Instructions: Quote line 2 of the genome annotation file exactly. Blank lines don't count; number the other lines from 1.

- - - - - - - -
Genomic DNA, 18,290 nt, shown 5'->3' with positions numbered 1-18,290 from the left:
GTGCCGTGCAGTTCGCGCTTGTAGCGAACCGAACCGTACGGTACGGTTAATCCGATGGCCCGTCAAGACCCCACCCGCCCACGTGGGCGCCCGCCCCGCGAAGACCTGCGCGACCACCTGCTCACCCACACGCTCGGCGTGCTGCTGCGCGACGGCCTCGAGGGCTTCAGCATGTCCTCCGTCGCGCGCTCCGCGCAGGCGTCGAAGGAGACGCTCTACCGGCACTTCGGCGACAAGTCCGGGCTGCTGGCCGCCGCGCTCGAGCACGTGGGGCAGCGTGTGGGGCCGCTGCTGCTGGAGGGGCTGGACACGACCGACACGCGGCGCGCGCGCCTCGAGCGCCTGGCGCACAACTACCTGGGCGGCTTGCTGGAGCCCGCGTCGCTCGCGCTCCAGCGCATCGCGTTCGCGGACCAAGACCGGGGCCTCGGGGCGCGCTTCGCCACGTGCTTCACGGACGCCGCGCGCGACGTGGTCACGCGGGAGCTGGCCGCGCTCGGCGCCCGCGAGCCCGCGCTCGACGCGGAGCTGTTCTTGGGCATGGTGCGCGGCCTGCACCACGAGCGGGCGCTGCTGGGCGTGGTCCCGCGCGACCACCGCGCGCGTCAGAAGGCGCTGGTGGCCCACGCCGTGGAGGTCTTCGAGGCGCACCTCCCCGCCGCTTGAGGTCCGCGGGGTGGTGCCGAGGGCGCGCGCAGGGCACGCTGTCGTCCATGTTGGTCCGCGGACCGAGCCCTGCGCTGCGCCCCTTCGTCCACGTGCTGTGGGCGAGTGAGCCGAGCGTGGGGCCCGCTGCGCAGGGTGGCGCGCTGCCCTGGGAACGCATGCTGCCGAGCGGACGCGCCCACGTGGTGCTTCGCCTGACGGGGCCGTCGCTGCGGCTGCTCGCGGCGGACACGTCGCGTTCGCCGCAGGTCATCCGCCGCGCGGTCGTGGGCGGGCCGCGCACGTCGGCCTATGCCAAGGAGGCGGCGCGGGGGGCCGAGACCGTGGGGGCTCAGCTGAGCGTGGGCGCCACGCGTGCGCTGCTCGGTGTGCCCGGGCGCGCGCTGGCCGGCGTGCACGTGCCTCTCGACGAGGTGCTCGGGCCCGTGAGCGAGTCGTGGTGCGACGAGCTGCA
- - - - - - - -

GTGCCGTGCAGTTCGCGCTTGTAGCGAACCGAACCGTACGGTACGGTTAATCCGATGGCCCGTCAAGACCCCACCCGCCCACGTGGGCGCCCGCCCCGCGAAGACCTGCGCGACCACCTGCTCACCCACACGCTCGGCGTGCTGCTGCGCGACGGCCTCGAGGGCTTCAGCATGTCCTCCGTCGCGCGCTCCGCGCAGGCGTCGAAGGAGACGCTCTACCGGCACTTCGGCGACAAGTCCGGGCTGCTGGCCGCCGCGCTCGAGCACGTGGGGCAGCGTGTGGGGCCGCTGCTGCTGGAGGGGCTGGACACGACCGACACGCGGCGCGCGCGCCTCGAGCGCCTGGCGCACAACTACCTGGGCGGCTTGCTGGAGCCCGCGTCGCTCGCGCTCCAGCGCATCGCGTTCGCGGACCAAGACCGGGGCCTCGGGGCGCGCTTCGCCACGTGCTTCACGGACGCCGCGCGCGACGTGGTCACGCGGGAGCTGGCCGCGCTCGGCGCCCGCGAGCCCGCGCTCGACGCGGAGCTGTTCTTGGGCATGGTGCGCGGCCTGCACCACGAGCGGGCGCTGCTGGGCGTGGTCCCGCGCGACCACCGCGCGCGTCAGAAGGCGCTGGTGGCCCACGCCGTGGAGGTCTTCGAGGCGCACCTCCCCGCCGCTTGAGGTCCGCGGGGTGGTGCCGAGGGCGCGCGCAGGGCACGCTGTCGTCCATGTTGGTCCGCGGACCGAGCCCTGCGCTGCGCCCCTTCGTCCACGTGCTGTGGGCGAGTGAGCCGAGCGTGGGGCCCGCTGCGCAGGGTGGCGCGCTGCCCTGGGAACGCATGCTGCCGAGCGGACGCGCCCACGTGGTGCTTCGCCTGACGGGGCCGTCGCTGCGGCTGCTCGCGGCGGACACGTCGCGTTCGCCGCAGGTCATCCGCCGCGCGGTCGTGGGCGGGCCGCGCACGTCGGCCTATGCCAAGGAGGCGGCGCGGGGGGCCGAGACCGTGGGGGCTCAGCTGAGCGTGGGCGCCACGCGTGCGCTGCTCGGTGTGCCCGGGCGCGCGCTGGCCGGCGTGCACGTGCCTCTCGACGAGGTGCTCGGGCCCGTGAGCGAGTCGTGGTGCGACGAGCTGCA